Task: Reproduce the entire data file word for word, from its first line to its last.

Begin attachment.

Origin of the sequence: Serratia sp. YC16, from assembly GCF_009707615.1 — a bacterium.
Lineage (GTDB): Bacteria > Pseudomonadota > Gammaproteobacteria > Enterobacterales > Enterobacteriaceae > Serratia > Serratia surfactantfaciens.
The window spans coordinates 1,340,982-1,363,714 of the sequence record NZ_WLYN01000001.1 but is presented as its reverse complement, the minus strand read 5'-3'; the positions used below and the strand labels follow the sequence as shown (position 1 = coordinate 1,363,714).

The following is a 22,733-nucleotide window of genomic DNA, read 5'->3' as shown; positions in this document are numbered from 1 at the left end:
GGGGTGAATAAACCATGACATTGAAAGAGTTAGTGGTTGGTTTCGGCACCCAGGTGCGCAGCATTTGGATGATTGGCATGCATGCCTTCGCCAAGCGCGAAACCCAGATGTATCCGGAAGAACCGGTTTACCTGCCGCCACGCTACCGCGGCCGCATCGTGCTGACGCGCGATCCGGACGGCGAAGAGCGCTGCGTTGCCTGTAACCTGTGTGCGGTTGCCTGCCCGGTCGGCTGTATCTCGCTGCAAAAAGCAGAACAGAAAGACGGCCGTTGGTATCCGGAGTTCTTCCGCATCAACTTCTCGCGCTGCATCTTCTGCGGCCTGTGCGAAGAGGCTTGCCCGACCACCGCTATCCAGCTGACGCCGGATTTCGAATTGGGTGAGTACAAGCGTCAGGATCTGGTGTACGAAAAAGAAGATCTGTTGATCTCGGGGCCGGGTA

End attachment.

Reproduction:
Origin of the sequence: Serratia sp. YC16, from assembly GCF_009707615.1 — a bacterium.
Lineage (GTDB): Bacteria > Pseudomonadota > Gammaproteobacteria > Enterobacterales > Enterobacteriaceae > Serratia > Serratia surfactantfaciens.
The window spans coordinates 1,340,982-1,363,714 of the sequence record NZ_WLYN01000001.1 but is presented as its reverse complement, the minus strand read 5'-3'; the positions used below and the strand labels follow the sequence as shown (position 1 = coordinate 1,363,714).

The following is a 22,733-nucleotide window of genomic DNA, read 5'->3' as shown; positions in this document are numbered from 1 at the left end:
GGGGTGAATAAACCATGACATTGAAAGAGTTAGTGGTTGGTTTCGGCACCCAGGTGCGCAGCATTTGGATGATTGGCATGCATGCCTTCGCCAAGCGCGAAACCCAGATGTATCCGGAAGAACCGGTTTACCTGCCGCCACGCTACCGCGGCCGCATCGTGCTGACGCGCGATCCGGACGGCGAAGAGCGCTGCGTTGCCTGTAACCTGTGTGCGGTTGCCTGCCCGGTCGGCTGTATCTCGCTGCAAAAAGCAGAACAGAAAGACGGCCGTTGGTATCCGGAGTTCTTCCGCATCAACTTCTCGCGCTGCATCTTCTGCGGCCTGTGCGAAGAGGCTTGCCCGACCACCGCTATCCAGCTGACGCCGGATTTCGAATTGGGTGAGTACAAGCGTCAGGATCTGGTGTACGAAAAAGAAGATCTGTTGATCTCGGGGCCGGGTA